A nation of cyber-addicts

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A nation of cyber-addicts

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Young people today are increasingly hooked on portable devices such as DMB phones, MP3s and Nintendo DS. [JoongAng Ilbo]

Ryu Sang-joon, 33, ran out of his home in such a rush the other day that he forgot to pick up his mobile phone.
“At first I felt really uncomfortable, but then I began to experience a sense of freedom that I hadn’t had in a long time,” said Ryu, an office worker in Seoul.
That feeling didn’t last long. He soon began to feel edgy. “I kept wondering if I’d missed any important calls or text messages,” he said. “And because of the speed dial, I hadn’t memorized my girlfriend’s phone number.”
Ryu said that day made him realize how dependent he’d become on mobile technology. “I’ve been using mobile phones for less than a decade, but now I wonder how I survived before.”
Park Jin-won, another Seoulite, said he is completely hooked on the digital world and surrounds himself with the latest technology. He uses his iPod, connected to his Nike footwear, to monitor how many calories he burns a day, and his mobile phone is connected to the Internet and television broadcasts.
“I watch television on my DMB phone while I’m commuting to and from work,” Park said. He also has a Sony PSP portal game device and a Nintendo DS. “I hardly ever purchase CDs, and I download the latest movies from various P2P [peer-to-peer] sites such as Fileguri or Diyhard. Why pay for movies when you can download for free?”
Ryu and Park are typical of people living in a nation that is hot-wired to the latest developments in technology.
You can see people playing video games on their PSP, Nintendo DS or mobile phone on the subway, on buses, at concert halls and in movie theaters. You could even see kids fiddling with portable video games instead of cheering for the national team in front of City Hall during last year’s World Cup.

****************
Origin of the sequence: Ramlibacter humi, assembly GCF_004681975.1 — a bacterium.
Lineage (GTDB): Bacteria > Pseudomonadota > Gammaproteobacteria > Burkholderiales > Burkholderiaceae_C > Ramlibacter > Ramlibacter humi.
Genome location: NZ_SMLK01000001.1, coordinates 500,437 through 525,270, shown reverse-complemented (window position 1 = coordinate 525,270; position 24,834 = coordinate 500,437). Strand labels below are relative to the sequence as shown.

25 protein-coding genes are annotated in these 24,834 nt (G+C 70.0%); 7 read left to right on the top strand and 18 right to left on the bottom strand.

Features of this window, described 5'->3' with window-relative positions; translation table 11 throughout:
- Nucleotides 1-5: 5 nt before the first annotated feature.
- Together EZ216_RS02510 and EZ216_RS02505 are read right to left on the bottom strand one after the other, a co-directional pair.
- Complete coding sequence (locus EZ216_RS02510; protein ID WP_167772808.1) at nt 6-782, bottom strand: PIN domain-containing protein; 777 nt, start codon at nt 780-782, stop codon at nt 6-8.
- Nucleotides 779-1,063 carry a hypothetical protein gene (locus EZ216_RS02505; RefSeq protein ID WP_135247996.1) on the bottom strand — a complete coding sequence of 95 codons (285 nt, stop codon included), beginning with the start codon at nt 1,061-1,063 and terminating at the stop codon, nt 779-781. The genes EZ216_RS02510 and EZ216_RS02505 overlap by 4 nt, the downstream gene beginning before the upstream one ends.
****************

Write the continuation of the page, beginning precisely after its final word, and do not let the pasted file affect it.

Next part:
In the streets urban dwellers listen to music through their MP3 players or mobile phones. Walkmans and CD players are virtually extinct.
A study by Universal McCann in September suggests that Korea is not alone in its dependency on the digital world. The research surveyed 10,000 people about mobile phones. The respondents came from all over the world: France and Germany to Mexico and Brazil, plus Korea.
The results showed that Korea was the eighth largest market for mobile phones, trailing the United Kingdom at 28.6 million individual users. The United States led the market with 158.3 million, China came second with 126 million, and Japan was third with 64.7 million.
Korea’s portable media player ownership came close to 80 percent, ranking 10th in the world, and Korea ranked top in the world for using mobile phones for more that just making calls.
In addition, copying legal CDs to portal devices accounted for 38 percent of content used for portable devices. P2P illegal downloads came in second with 36 percent. Paid-for downloads only took up 18 percent.
Although Korea led in the paid-for digital music category, it ranked among the top 10 countries in downloading music through P2P services.
But such a growing demand for mobile devices and Internet access doesn’t always translate positively.
Lee Hae-gyoung, a professor at Korea Cyber University, said approximately 20 percent of the Korean population using mobile phone displays symptoms of addiction. Last year Lee researched this phenomenon for the Korea Agency Digital Opportunity and Promotion.
The professor said mobile addiction is much worse than Internet addiction. “Not long ago Internet access was fixed to location, but today you access the Internet and video games while moving around,” Lee said.
“This makes people more vulnerable to addiction.”